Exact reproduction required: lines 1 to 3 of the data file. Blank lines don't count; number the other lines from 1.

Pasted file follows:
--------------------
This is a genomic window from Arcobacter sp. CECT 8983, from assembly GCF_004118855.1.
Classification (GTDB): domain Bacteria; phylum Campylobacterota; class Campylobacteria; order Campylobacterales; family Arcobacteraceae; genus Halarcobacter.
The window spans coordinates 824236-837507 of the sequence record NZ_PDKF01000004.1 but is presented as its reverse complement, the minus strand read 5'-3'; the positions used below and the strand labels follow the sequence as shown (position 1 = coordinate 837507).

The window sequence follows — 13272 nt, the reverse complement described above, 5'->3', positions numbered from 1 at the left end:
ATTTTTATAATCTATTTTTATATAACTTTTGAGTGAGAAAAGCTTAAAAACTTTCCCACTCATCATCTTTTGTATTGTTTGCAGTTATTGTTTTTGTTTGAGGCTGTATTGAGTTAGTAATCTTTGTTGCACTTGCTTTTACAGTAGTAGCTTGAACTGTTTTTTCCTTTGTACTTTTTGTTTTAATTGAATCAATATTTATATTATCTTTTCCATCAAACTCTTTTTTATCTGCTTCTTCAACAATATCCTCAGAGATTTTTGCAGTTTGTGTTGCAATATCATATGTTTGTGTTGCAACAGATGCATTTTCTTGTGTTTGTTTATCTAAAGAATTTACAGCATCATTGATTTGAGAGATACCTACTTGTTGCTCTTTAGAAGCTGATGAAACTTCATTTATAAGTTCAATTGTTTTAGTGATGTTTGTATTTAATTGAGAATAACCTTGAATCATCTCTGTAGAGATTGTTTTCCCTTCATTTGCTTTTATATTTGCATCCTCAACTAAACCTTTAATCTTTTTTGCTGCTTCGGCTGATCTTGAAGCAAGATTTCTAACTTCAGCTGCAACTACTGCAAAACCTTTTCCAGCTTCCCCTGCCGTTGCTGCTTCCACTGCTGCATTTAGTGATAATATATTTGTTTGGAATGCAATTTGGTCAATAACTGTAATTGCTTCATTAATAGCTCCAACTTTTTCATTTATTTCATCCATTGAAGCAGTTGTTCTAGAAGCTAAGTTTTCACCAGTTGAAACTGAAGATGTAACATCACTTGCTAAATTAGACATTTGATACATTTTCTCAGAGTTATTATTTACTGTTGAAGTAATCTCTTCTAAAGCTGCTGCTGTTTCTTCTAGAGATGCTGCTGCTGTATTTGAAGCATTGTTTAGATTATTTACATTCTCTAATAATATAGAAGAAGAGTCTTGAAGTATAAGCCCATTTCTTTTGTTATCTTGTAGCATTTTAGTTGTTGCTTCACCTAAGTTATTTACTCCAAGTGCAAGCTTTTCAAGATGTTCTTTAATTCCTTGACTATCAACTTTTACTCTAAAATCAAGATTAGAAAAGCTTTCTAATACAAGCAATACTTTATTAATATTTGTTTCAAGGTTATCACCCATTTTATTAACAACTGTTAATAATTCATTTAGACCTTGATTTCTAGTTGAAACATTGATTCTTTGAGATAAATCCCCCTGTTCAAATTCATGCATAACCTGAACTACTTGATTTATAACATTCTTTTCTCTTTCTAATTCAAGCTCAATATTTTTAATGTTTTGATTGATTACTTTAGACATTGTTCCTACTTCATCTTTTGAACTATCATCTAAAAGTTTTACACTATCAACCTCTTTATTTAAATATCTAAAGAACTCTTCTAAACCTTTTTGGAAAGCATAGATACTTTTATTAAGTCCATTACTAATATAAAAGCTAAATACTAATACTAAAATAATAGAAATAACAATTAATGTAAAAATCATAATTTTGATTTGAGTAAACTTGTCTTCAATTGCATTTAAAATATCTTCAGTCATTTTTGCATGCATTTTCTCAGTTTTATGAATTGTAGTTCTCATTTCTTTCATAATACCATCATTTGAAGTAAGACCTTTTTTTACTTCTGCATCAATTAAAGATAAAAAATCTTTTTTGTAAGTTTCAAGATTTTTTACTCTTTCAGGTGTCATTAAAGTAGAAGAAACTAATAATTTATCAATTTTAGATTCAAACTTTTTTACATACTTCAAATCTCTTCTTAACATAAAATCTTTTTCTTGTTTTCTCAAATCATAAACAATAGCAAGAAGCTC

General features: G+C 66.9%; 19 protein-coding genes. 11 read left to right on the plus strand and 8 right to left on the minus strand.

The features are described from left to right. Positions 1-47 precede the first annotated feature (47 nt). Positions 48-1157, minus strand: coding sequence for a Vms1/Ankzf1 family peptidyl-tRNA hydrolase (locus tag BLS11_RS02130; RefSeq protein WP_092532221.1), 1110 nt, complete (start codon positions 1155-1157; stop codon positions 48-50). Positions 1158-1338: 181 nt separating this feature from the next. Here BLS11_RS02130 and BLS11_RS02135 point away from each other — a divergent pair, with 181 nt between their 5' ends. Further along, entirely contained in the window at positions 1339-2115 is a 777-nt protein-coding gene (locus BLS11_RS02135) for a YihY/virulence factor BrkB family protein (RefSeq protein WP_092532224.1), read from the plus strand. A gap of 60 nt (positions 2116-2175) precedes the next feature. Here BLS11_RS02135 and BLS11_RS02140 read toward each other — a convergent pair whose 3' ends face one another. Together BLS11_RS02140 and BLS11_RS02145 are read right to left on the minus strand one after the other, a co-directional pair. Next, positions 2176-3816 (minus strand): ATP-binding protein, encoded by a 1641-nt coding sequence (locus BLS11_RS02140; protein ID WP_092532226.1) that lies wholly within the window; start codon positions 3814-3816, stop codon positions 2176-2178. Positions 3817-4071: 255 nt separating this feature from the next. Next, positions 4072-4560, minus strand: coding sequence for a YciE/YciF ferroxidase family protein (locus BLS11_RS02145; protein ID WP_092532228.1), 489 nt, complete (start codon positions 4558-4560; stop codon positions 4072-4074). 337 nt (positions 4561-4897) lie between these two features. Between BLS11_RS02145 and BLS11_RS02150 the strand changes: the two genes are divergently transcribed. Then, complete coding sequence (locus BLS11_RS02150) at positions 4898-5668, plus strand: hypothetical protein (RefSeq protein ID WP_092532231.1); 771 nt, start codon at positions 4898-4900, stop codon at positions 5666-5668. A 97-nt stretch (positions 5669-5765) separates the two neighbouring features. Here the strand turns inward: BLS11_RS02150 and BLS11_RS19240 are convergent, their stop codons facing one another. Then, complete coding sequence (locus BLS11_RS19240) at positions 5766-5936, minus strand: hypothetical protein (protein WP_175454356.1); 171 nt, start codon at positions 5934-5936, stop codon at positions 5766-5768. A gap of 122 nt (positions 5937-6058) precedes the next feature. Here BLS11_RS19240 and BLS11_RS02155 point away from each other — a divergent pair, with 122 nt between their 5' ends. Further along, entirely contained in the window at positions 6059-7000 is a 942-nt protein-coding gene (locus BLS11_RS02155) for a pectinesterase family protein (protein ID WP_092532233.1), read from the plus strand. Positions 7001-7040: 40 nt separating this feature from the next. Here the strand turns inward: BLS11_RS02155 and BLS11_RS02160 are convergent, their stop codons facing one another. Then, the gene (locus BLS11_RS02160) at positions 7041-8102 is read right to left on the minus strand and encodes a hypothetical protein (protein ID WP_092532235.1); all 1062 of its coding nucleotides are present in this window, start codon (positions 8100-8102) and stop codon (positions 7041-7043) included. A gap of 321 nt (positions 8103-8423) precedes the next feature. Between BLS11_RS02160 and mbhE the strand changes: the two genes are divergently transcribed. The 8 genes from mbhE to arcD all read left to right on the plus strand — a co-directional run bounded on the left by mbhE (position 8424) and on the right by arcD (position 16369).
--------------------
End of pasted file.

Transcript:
This is a genomic window from Arcobacter sp. CECT 8983, from assembly GCF_004118855.1.
Classification (GTDB): domain Bacteria; phylum Campylobacterota; class Campylobacteria; order Campylobacterales; family Arcobacteraceae; genus Halarcobacter.
The window spans coordinates 824236-837507 of the sequence record NZ_PDKF01000004.1 but is presented as its reverse complement, the minus strand read 5'-3'; the positions used below and the strand labels follow the sequence as shown (position 1 = coordinate 837507).